Women deserve an equal chance at a berth on the journey of exploration not because they form a political bloc but because some of them are discoverers and can contribute to the human mission.

Maybe, in a world corrupted by rent-seeking, the majority of well-paying jobs have some element of unearned privilege; perhaps almost all of us got at least part of our salaries by indirectly expropriating someone who had as good a right to it as us.

But that’s not a good thing, and that’s not what we hope for science and engineering to be, and I truly believe that this is not the inevitable fate of the human race — that we can only squabble over scraps, and never create.  

I’ve seen creation, and I’ve seen discovery. I know they’re real.

I care a lot more about whether my company achieves its goal of curing 100 rare diseases in 10 years than about the demographic makeup of our team.  We have an actual mission; we are trying to do something beyond collecting spoils.  

Do I rely on brilliant work by other women every day? I do. My respect for myself and my female colleagues is not incompatible with primarily caring about the mission.

Am I “turning against my own gender” because I see women as individuals first? I don’t think so. We’re half the human race, for Pete’s sake! We’re diverse. We disagree. We’re human.

When you think of “women-in-STEM” as a talking point on a political agenda, you mention Ada Lovelace and Grace Hopper in passing, and move on to talking about quotas.  When you think of women as individuals, you start to notice how many genuinely foundational advances were made by women — just in my own field of machine learning, Adele Cutler co-invented random forests, Corrina Cortes co-invented support vector machines, and Fei Fei Li created the famous ImageNet benchmark dataset that started a revolution in image recognition.

As a child, my favorite book was Carl Sagan’s Contact, a novel about Ellie Arroway, an astronomer loosely based on his wife Ann Druyan. The name is not an accident; like the title character in Sinclair Lewis’ Arrowsmith, Ellie is a truth-seeking scientist who battles corruption, anti-intellectualism, and blind prejudice.  Sexism is one of the challenges she faces, but the essence of her life is about wonder and curiosity. She’s what I’ve always tried to become.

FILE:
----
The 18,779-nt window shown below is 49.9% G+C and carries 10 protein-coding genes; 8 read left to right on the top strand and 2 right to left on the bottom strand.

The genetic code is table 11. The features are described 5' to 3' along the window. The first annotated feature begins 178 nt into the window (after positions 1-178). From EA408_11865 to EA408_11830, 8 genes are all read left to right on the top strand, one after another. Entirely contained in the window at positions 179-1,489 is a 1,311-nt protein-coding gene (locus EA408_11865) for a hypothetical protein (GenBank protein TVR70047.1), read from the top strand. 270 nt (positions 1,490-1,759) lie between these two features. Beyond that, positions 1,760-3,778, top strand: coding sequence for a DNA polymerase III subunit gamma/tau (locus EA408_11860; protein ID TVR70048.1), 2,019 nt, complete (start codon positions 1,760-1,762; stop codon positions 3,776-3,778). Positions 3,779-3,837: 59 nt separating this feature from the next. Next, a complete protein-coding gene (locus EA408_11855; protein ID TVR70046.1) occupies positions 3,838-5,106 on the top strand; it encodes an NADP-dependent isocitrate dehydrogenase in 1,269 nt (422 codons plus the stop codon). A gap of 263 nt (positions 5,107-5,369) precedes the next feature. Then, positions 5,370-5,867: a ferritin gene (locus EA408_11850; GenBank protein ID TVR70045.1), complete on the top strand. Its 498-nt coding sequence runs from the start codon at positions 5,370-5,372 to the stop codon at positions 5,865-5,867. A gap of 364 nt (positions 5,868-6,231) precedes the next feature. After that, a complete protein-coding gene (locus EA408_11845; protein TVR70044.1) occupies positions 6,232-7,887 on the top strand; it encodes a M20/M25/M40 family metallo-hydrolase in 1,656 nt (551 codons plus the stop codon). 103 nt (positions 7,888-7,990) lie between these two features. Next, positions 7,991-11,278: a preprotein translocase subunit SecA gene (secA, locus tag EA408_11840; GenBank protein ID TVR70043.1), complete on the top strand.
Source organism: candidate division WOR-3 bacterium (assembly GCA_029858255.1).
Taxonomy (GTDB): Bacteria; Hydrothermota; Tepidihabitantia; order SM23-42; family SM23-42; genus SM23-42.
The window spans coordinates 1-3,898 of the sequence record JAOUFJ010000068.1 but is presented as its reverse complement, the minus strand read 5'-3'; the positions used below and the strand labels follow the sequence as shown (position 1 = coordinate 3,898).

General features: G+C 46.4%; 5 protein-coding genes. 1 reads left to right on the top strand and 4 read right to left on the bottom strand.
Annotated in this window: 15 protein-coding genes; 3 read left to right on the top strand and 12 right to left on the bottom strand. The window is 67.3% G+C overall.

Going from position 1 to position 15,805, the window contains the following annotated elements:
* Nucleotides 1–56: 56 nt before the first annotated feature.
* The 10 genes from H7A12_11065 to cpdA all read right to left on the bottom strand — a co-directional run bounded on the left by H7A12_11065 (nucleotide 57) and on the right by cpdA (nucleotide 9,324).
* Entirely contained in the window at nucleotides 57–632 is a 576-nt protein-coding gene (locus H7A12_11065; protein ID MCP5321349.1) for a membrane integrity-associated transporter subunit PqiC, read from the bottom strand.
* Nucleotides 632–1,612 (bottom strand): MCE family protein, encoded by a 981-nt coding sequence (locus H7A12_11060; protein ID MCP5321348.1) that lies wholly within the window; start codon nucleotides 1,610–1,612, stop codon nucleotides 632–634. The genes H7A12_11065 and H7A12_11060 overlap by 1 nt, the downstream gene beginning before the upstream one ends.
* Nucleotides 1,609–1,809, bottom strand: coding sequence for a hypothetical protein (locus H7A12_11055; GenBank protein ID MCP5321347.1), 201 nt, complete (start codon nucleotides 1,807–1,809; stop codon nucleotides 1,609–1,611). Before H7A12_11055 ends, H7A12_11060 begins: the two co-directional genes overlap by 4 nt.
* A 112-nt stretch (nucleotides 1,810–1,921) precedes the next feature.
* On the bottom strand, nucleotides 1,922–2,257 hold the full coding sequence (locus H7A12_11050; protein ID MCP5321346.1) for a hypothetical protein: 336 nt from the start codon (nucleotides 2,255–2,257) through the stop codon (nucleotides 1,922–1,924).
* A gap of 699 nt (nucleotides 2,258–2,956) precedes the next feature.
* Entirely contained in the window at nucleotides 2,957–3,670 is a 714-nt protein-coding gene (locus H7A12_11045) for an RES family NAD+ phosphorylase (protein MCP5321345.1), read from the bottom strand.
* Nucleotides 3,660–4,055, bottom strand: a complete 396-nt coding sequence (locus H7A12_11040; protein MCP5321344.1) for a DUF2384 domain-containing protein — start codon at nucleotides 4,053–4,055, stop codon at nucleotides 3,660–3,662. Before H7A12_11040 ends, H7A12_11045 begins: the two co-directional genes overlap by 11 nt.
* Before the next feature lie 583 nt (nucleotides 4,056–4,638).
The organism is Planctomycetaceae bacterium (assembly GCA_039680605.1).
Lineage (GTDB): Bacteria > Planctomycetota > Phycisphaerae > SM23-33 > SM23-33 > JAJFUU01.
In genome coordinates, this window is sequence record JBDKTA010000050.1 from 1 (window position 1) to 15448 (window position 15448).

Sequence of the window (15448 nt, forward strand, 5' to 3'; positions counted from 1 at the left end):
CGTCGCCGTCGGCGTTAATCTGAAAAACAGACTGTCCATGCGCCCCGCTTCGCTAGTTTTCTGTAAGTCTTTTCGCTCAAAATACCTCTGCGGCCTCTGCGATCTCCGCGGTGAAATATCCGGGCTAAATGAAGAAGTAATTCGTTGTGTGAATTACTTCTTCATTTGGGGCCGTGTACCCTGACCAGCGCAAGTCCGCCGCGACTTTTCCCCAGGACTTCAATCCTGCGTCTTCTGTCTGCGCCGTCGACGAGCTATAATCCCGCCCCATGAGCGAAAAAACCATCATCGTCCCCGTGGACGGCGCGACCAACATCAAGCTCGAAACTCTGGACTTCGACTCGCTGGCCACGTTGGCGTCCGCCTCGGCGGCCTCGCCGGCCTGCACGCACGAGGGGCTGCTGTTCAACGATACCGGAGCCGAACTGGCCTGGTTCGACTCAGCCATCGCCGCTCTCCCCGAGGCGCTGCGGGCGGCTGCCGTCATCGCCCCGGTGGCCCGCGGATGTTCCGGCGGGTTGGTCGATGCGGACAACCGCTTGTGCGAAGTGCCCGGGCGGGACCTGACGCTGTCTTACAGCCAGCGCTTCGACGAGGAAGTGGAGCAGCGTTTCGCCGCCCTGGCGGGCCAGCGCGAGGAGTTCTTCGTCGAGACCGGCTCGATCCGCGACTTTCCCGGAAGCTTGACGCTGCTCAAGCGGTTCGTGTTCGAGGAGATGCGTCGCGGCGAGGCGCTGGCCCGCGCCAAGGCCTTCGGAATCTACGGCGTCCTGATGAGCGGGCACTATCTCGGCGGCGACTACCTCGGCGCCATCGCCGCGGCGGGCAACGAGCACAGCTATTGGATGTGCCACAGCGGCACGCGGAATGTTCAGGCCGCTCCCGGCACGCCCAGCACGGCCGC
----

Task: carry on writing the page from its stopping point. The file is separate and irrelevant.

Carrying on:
I hope that, in seeking to encourage the world’s Ellies in science and technology, we remember why we’re doing that in the first place. I hope we remember humans are explorers.

Now let’s hear from another friend who wrote to me recently, and who has a slightly different take.  Stacey Jeffery is a quantum computing theorist at one of my favorite research centers, CWI in Amsterdam.  She completed her PhD at University of Waterloo, and has done wonderful work on quantum query complexity and other topics close to my heart.  When I was being viciously attacked in the comment-171 affair, Stacey was one of the first people to send me a note of support, and I’ve never forgotten it.

Stacey Jeffery’s Commentary

I don’t think Google was right to fire Damore. This makes me a minority among people with whom I have discussed this issue.  Hopefully some people come out in the comments in support of the other position, so it’s not just me presenting that view, but the main argument I encountered was that what he said just sounded way too sexist for Google to put up with.  I agree with part of that, it did sound sexist to me.  In fact it also sounded racist to me. But that’s not because he necessarily said anything actually sexist or actually racist, but because he said the kinds of things that you usually only hear from sexist people, and in particular, the kind of sexist people who are also racist.  I’m very unlikely to try to pursue further interaction with a person who says these kinds of things for those reasons, but I think firing him for what he said between the lines sets a very bad precedent.  It seems to me he was fired for associating himself with the wrong ideas, and it does feel a bit like certain subjects are not up for rational discussion.  If Google wants an open environment, where employees can feel safe discussing company policy, I don’t think this contributes to that.  If they want their employees, and the world, to think that they aim for diversity because it’s the most rational course of action to achieve their overall objectives, rather than because it serves some secret agenda, like maintaining a PC public image, then I don’t think they’ve served that cause either.  Personally, this irritates me the most, because I feel they have damaged the image for a cause I feel strongly about.